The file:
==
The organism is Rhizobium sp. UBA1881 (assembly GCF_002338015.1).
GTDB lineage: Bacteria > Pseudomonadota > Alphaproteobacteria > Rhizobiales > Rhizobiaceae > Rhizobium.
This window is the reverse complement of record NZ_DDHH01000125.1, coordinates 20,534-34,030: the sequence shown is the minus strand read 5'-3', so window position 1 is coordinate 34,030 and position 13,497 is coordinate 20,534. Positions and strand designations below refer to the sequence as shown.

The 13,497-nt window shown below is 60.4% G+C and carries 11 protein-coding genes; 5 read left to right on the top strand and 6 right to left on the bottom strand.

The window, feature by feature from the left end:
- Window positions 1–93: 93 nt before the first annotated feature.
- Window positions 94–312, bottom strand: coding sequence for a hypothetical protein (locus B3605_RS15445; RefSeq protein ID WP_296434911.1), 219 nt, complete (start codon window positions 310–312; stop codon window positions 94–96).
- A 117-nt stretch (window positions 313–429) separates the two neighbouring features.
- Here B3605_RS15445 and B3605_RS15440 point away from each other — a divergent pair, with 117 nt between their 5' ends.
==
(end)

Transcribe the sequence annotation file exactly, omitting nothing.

The organism is Rhizobium sp. UBA1881 (assembly GCF_002338015.1).
GTDB lineage: Bacteria > Pseudomonadota > Alphaproteobacteria > Rhizobiales > Rhizobiaceae > Rhizobium.
This window is the reverse complement of record NZ_DDHH01000125.1, coordinates 20,534-34,030: the sequence shown is the minus strand read 5'-3', so window position 1 is coordinate 34,030 and position 13,497 is coordinate 20,534. Positions and strand designations below refer to the sequence as shown.

The 13,497-nt window shown below is 60.4% G+C and carries 11 protein-coding genes; 5 read left to right on the top strand and 6 right to left on the bottom strand.

The window, feature by feature from the left end:
- Window positions 1–93: 93 nt before the first annotated feature.
- Window positions 94–312, bottom strand: coding sequence for a hypothetical protein (locus B3605_RS15445; RefSeq protein ID WP_296434911.1), 219 nt, complete (start codon window positions 310–312; stop codon window positions 94–96).
- A 117-nt stretch (window positions 313–429) separates the two neighbouring features.
- Here B3605_RS15445 and B3605_RS15440 point away from each other — a divergent pair, with 117 nt between their 5' ends.